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Monday, April 14, 11:57 a.m.
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Lt. Col. Moore speaks about sexual abuse in the military for lunch lecture series

On Wednesday, the University of Maine Women’s Resource Center co-hosted an event with the Women in the Curriculum and Women’s Studies programs “Sexual Assault in the Military: Culture, Advocacy, and Reform,” part of the spring lunch lecture series hosted in the Bangor Room of the Memorial Union.

Retired Lt. Col. Terry Moore addressed the issue of sexual assault in the military in a lecture, discussing the culture that surrounds sexual assault in the military, victim advocacy and reform.

Moore retired from military service in 2003 after serving 20 years in the U.S. Air Force where she served at bases around the world and was the commander of a squadron of over 650 military personnel.

She currently serves as a member of the Veterans Affairs’ Secretary’s Advisory Committee on Women Veterans and is a board advisor for Stateside Legal.

“Recruiters recruit many enlistees with physical and sexual abuse backgrounds,” Moore said. “Until last year, recruiters also granted ‘moral waivers’– I consider them immoral waivers — for known sexual misconduct felons. This demographic information is not shared with commanders and supervisors and this cookie-cutter approach to all things military is the norm.”

The Department of Defense’s Sexual Assault Prevention and Response office reports that 80 percent of sexual assaults in the military go unreported, and only 8 percent of prosecuted cases actually go to trial.

Moore spoke of the problems within the military that allow the issue of sexual assault to prevail and also spoke of the need for reform to address the issue.

“The Department of Defense is long overdue for reform of its mishandling of sexual assault and rape,” Moore said. “For decades, DOD claimed zero tolerance, and year after year the underestimated reports of assault continued to rise.”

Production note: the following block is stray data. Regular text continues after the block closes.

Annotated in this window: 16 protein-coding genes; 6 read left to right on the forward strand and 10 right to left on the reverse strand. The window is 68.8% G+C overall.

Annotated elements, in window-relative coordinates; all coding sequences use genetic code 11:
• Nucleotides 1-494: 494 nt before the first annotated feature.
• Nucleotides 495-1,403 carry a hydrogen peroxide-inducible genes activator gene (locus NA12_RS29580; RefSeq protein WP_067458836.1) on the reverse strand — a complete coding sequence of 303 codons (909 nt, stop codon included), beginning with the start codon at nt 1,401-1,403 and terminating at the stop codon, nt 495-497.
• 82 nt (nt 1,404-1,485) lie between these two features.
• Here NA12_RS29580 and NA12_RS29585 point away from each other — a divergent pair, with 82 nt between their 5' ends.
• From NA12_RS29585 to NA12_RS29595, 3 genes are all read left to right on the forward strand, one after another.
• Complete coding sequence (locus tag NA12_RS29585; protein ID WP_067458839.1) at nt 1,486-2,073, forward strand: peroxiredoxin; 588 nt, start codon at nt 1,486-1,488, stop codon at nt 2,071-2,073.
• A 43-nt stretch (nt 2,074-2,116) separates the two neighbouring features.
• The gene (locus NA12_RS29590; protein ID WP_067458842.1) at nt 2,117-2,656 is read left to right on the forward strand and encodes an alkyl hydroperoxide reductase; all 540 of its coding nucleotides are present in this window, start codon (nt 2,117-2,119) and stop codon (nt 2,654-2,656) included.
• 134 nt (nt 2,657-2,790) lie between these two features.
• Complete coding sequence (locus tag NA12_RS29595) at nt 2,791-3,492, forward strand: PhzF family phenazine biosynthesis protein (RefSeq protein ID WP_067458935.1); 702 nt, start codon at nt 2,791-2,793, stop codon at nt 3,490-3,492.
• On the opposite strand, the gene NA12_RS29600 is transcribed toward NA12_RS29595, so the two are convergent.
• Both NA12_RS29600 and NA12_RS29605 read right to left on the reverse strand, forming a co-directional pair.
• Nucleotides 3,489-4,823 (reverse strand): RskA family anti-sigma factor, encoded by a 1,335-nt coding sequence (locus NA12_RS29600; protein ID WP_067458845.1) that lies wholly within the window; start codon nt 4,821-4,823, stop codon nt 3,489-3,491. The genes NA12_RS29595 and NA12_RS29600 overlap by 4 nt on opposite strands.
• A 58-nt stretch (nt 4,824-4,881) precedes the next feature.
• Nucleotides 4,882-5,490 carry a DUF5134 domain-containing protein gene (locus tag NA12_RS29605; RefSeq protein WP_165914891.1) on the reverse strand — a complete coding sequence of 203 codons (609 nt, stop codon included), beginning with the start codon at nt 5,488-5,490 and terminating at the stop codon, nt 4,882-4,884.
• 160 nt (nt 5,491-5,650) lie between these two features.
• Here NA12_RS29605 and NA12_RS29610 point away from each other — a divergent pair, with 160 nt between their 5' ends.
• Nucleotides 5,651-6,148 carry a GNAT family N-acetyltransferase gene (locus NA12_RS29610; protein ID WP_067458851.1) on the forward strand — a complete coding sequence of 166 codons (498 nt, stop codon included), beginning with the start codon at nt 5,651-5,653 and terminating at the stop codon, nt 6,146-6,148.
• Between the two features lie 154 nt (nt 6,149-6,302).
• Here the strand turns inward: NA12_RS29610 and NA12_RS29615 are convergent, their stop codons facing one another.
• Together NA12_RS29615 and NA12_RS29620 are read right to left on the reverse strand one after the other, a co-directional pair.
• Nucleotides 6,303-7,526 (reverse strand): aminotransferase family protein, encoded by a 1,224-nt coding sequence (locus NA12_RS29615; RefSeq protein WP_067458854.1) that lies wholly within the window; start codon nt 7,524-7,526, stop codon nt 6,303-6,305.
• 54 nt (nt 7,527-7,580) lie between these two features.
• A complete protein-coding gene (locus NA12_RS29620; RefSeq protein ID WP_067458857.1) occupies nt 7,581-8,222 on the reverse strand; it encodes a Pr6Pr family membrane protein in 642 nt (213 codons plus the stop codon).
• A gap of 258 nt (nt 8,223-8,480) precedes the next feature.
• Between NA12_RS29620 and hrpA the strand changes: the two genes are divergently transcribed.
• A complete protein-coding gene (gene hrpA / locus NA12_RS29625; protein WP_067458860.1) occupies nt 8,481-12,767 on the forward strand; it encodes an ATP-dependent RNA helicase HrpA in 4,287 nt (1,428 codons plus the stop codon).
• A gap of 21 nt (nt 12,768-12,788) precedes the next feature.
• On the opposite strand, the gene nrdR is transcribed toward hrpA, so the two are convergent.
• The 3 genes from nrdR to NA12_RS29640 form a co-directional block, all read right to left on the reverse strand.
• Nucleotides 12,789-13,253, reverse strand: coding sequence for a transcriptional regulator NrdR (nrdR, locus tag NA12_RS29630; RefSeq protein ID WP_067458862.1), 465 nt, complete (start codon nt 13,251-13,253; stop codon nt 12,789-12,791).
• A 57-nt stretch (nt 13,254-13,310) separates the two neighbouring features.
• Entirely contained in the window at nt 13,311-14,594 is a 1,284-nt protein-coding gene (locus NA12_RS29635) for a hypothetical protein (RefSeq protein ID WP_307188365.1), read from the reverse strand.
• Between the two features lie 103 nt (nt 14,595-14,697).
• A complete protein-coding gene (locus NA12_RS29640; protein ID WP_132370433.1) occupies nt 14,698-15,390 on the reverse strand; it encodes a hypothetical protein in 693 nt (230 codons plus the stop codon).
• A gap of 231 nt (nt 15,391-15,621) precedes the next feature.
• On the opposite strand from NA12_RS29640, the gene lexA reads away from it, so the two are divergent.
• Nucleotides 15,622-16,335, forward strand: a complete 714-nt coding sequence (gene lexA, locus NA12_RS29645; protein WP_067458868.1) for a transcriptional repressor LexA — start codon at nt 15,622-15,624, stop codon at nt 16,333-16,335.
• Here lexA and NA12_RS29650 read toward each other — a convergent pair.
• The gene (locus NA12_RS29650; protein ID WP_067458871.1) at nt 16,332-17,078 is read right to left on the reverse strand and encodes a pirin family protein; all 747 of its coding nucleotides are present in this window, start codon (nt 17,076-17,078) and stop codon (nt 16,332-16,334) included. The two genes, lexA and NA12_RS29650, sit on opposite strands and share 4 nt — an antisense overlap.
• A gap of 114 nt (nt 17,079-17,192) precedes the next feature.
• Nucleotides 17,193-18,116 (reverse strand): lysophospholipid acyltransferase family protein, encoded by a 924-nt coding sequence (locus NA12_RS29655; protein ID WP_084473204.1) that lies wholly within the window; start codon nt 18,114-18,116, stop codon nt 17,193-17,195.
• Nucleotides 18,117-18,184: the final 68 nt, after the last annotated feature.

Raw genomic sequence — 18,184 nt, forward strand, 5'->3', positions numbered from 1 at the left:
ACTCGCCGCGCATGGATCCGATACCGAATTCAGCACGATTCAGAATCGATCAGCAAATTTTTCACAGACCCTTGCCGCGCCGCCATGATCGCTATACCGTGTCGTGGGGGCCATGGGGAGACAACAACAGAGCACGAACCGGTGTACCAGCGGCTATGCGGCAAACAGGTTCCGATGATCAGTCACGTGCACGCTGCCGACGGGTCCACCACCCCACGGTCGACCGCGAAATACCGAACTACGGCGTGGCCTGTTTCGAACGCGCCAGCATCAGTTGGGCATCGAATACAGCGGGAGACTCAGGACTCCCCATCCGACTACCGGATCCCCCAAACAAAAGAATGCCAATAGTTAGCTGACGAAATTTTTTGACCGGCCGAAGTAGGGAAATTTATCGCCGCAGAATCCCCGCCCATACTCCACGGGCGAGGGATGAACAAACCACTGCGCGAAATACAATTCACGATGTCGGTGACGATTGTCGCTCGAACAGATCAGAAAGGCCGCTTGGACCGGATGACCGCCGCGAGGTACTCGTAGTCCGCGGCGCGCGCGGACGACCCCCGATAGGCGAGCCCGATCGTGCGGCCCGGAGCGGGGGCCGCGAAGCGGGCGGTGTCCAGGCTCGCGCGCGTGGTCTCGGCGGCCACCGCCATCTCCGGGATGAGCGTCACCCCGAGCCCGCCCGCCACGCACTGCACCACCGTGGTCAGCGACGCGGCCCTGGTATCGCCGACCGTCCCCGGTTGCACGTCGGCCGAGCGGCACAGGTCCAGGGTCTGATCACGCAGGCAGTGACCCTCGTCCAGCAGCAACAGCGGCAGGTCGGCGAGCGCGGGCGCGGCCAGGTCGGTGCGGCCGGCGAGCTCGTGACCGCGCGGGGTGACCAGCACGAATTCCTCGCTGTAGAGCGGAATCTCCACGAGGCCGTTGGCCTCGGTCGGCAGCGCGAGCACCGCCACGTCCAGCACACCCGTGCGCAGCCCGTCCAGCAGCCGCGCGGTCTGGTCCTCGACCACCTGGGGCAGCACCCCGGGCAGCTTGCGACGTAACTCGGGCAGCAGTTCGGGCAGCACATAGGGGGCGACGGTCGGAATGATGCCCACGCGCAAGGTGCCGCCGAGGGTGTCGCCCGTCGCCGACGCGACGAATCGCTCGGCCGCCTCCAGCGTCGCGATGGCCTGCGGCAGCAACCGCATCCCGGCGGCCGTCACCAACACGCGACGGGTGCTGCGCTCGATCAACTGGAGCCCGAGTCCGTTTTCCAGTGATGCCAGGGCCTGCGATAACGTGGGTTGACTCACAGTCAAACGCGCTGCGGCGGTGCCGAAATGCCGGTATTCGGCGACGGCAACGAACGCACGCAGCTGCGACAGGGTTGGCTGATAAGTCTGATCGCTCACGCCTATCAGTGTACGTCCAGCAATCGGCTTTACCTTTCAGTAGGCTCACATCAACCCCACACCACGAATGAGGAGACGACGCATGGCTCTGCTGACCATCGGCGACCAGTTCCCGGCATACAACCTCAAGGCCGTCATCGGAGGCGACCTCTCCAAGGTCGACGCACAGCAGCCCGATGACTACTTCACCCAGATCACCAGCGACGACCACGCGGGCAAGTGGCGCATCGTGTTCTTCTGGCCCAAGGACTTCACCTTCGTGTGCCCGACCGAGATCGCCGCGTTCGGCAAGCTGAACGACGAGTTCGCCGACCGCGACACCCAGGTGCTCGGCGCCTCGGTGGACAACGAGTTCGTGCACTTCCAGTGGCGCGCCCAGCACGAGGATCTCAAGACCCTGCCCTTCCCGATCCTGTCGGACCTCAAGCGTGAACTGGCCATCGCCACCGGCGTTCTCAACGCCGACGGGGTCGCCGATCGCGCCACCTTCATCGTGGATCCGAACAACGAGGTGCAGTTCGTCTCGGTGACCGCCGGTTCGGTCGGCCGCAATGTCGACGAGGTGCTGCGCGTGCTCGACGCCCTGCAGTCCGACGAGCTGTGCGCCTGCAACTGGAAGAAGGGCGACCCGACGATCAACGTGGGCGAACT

Moore also addressed the resistance she often faces when discussing the issue of sexual assault in the military within military communities.

“Every time this issue raises its very ugly head, I wonder how many family members and friends are saying, ‘Hey, wait a minute, my mother, father, aunt, uncle, sister, brother served honorably,’ and I say the same thing,” Moore said. “My father served, I served, my uncle served.

“It’s painful that an organization’s lack of consistent action against a minority of offenders and its pattern of turning its back on survivors has tarnished the corporate image,” Moore said.

Moore began working publicly with the issue of military sexual trauma after watching “The Invisible War,” an Oscar-nominated documentary film by filmmaker Kirby Dick. The film discusses the issue of rape within the U.S. Military, following the stories of several male and female veterans as they attempt to rebuild their lives after having suffered sexual trauma.

After purchasing screening rights, Moore has hosted several public viewings of the film in Maine, hoping to bring awareness to the issue of military sexual trauma.

“I believe in informed choice,” Moore said. “I believe that our women and men in uniform should treat each other with dignity and respect. No U.S. citizen should be asked to sign an enlistment document giving up their civil and human rights, including the men and women who serve in our military and protect those same rights.”

The Women’s Resource Center is sponsoring a free screening of the film on April 10 in room 100 of the Donald P. Corbett Business Building at 6 p.m. Moore will also be in attendance and will conduct a short panel discussion following the film.

The WIC and Women’s Studies programs aim to bring attention to the contributions, perspectives, values and needs of women within the curriculum, while encouraging a nurturing academic environment at UMaine. The lunch series programs are free, and all are welcome to attend.

Several more lunch series programs are scheduled for the spring semester, including “Journeying Through the Labyrinth: Negotiating Sexual Identity and Masculinities Among Gay College Males” on April 17 and “Mothers, Grandparents, Fathers: Breastfeeding, Support, Tradition, and the Penobscot Nation” on April 23.

For more information about the lunch series lectures or to view the full spring 2013 schedule of events, visit UMaine.edu/womensstudies. To learn more about The Invisible War Campaign, visit notinvisible.org.